I would call my marriage very good. We still have problems. Bad stuff still happens to us sometimes. "Very good" doesn't mean perfect. I guess this is not such a conundrum for me.
Furthermore, in the YEC scenario you have a 'perfect' world with Satan running around in it trying to ruin God's creation. You have an entirely different creation than the one we have now. (How does the nitrogen cycle work in a world with no death?) Essentially, you have a second, unrecorded, creation event where God recreates or un-creates many of the herbivores into carnivores and scavengers and invents lots of terrible things like crop blight and stinging nettles and malaria, just to punish humans. I don't see how that scenario is less distasteful when it comes to the problem of evil. In that scenario God is proactively inventing every way the world is currently imperfect and going about the act of special creation in an apparently degenerate way, motivated not by love and holiness and artistry, but by a desire to curse his fallen human children.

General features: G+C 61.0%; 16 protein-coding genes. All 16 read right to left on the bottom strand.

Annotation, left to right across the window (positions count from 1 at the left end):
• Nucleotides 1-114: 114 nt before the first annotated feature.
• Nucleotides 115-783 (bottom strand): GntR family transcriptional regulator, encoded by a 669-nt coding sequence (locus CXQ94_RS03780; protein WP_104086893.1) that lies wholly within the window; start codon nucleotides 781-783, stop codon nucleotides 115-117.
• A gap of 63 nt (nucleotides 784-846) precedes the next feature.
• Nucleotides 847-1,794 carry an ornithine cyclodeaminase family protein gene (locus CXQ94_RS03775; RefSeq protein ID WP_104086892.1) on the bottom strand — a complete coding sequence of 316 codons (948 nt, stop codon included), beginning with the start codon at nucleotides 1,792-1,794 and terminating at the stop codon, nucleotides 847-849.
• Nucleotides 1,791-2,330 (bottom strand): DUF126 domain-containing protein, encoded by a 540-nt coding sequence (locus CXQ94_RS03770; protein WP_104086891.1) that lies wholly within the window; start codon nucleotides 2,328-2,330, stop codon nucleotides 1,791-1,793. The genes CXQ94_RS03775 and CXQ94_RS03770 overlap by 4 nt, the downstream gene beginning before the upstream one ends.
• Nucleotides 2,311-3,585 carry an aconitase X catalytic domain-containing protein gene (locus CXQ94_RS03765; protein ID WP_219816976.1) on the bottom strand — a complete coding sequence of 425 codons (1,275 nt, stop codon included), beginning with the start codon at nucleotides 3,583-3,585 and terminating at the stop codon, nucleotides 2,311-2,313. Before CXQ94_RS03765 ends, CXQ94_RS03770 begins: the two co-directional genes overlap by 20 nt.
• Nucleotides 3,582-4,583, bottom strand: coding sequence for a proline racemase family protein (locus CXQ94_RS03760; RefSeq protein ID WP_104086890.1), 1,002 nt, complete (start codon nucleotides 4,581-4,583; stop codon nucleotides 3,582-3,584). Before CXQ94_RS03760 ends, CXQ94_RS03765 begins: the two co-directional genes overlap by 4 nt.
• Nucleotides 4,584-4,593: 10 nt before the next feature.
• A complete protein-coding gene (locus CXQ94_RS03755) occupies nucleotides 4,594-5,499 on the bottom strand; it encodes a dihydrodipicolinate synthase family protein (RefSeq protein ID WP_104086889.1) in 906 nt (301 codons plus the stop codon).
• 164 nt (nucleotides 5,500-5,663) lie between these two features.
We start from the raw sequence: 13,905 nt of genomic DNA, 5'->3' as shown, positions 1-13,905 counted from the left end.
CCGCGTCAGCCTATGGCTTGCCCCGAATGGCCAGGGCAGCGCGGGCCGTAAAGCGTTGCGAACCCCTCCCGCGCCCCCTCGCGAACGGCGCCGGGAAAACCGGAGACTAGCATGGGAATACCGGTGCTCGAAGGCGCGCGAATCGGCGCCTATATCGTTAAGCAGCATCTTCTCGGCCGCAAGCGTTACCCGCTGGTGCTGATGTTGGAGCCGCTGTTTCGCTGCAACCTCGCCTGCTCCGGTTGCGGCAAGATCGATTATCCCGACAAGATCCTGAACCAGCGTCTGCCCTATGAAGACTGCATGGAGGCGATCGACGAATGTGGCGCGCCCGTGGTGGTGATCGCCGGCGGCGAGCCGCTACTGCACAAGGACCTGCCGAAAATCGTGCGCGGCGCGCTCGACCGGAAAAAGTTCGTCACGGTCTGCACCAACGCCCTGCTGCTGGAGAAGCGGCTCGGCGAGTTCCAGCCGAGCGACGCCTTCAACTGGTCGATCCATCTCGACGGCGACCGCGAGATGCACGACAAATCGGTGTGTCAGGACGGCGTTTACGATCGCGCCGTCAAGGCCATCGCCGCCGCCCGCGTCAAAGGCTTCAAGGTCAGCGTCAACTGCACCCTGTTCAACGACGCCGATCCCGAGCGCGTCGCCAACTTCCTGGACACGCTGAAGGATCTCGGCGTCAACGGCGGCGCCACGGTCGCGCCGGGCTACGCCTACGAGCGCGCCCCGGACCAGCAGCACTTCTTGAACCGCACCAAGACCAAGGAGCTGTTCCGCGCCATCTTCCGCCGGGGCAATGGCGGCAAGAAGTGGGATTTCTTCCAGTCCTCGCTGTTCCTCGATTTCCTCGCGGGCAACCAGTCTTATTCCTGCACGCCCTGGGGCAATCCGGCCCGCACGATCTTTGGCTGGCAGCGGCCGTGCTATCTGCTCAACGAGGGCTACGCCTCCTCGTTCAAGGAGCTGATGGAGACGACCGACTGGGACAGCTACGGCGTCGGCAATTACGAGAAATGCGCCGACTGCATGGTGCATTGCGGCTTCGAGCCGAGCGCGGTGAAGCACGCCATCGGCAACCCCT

But I don't choose my theology or science based on some internal sense of propriety. Personally, substitutionary atonement and the idea of a final judgment are distasteful. But they are biblical. There are lots of things in nature I think are disturbing and unfair and a violation of what I perceive to be "the creation ideal." I don't think we have the option of denying reality (in science or revelation) based on our preferences. When it seems like science and revelation describe different realities, we have to do our best to find out which description is most compelling and reinterpret the other description to fit. I am happy to grant that there is disagreement among sincere Christians about what is most compelling when it comes to interpreting Genesis and the natural history of the world. But I don't think it's a good idea to boil it down to a matter of taste.